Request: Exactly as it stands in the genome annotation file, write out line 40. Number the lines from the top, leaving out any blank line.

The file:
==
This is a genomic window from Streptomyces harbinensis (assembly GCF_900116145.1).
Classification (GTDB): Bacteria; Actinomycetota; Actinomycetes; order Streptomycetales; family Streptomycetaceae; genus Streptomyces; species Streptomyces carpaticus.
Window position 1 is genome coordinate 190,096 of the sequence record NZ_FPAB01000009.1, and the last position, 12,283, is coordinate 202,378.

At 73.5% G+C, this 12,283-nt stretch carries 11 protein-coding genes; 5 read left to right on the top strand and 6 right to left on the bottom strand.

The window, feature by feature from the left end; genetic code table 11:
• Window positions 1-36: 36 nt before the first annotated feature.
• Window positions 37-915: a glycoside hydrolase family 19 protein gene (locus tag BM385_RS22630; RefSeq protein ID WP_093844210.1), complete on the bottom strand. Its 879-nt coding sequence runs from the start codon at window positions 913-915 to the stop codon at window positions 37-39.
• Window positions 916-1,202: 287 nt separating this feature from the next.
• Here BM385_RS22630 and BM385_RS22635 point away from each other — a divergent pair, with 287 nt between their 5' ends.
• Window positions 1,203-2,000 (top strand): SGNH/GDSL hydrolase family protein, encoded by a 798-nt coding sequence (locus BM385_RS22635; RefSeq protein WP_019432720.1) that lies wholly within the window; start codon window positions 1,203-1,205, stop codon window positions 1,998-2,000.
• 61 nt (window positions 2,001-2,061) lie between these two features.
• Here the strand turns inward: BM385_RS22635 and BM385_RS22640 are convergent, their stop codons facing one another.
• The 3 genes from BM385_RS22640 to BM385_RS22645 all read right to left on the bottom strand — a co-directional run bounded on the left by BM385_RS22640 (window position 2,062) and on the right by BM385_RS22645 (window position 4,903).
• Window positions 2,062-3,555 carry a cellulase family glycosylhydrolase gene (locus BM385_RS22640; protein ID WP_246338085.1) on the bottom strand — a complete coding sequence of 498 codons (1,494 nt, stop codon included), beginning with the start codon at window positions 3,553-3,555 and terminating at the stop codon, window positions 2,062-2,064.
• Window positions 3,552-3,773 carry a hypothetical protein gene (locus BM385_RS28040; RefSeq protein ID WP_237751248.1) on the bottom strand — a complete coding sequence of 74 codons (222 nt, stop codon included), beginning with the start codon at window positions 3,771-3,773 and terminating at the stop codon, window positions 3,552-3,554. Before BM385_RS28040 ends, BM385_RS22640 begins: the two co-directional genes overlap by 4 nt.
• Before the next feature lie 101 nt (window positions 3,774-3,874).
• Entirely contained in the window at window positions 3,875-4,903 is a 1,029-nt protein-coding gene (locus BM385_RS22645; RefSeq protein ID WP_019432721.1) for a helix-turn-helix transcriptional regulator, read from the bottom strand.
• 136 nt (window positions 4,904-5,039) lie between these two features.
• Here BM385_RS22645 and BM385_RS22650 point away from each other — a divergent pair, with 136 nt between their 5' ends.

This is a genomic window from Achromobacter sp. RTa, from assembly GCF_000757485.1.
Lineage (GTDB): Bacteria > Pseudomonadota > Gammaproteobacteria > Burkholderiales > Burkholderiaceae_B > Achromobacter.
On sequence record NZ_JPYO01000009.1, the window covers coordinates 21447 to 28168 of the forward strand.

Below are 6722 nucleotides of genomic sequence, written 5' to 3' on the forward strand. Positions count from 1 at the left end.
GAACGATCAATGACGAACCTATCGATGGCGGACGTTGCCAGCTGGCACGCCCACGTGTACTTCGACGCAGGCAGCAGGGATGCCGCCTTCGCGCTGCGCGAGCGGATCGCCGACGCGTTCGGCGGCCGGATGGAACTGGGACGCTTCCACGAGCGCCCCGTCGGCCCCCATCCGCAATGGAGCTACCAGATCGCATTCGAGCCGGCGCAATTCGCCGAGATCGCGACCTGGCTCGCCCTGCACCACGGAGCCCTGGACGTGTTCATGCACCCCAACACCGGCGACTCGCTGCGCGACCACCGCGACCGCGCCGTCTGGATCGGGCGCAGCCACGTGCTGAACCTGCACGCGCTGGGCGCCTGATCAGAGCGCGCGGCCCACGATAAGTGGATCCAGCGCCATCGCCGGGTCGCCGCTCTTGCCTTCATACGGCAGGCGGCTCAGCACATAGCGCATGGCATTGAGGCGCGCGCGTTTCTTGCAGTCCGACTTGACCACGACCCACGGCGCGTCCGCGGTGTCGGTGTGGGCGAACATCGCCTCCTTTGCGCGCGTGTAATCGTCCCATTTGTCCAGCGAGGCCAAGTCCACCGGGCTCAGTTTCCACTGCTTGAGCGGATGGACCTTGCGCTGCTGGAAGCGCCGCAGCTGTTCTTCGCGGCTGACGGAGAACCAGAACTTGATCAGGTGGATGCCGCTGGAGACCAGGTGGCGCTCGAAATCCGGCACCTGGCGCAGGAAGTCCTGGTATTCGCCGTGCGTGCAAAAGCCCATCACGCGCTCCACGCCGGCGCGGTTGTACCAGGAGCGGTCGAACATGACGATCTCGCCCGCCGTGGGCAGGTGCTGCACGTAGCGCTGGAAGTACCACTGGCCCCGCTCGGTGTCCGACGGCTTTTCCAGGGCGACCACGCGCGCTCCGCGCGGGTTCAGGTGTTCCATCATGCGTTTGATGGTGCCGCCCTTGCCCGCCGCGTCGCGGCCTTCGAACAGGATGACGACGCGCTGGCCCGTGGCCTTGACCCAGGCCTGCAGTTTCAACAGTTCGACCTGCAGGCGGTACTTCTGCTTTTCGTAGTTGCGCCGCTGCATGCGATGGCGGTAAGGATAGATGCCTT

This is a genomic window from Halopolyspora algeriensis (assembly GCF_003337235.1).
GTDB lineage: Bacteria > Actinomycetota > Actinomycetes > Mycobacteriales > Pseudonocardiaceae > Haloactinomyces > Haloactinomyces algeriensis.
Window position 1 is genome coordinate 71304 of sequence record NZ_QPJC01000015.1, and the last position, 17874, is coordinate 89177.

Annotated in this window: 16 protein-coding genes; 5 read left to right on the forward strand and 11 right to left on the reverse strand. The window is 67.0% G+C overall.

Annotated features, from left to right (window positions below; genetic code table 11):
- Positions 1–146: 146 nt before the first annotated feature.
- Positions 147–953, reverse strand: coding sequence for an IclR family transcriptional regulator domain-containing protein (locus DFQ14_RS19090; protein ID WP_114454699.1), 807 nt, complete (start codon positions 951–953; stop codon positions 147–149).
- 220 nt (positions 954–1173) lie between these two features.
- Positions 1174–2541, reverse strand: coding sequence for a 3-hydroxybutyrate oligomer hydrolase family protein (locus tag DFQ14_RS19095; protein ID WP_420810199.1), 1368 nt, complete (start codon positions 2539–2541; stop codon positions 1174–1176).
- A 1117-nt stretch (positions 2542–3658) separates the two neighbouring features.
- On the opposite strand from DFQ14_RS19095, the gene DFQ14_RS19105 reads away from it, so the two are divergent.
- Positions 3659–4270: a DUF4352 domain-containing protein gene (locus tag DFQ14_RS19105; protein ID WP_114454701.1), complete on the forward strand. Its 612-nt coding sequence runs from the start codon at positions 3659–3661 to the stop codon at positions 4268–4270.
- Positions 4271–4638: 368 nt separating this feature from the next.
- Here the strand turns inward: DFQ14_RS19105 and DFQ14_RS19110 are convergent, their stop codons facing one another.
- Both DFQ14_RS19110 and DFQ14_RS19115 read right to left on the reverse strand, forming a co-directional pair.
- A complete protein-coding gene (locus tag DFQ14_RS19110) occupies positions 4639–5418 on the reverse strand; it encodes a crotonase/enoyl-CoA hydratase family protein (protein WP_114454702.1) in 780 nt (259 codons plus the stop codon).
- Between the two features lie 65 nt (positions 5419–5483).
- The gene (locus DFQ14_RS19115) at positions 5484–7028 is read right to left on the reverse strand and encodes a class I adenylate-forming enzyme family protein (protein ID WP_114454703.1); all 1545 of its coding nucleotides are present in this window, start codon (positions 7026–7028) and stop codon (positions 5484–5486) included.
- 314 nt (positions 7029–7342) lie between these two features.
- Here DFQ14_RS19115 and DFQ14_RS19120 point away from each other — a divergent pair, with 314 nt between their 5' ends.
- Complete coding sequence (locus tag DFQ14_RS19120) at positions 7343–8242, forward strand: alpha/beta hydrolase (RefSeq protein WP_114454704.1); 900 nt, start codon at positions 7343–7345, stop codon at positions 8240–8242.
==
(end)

- A complete protein-coding gene (locus tag DFQ14_RS19110) occupies positions 4639–5418 on the reverse strand; it encodes a crotonase/enoyl-CoA hydratase family protein (protein WP_114454702.1) in 780 nt (259 codons plus the stop codon).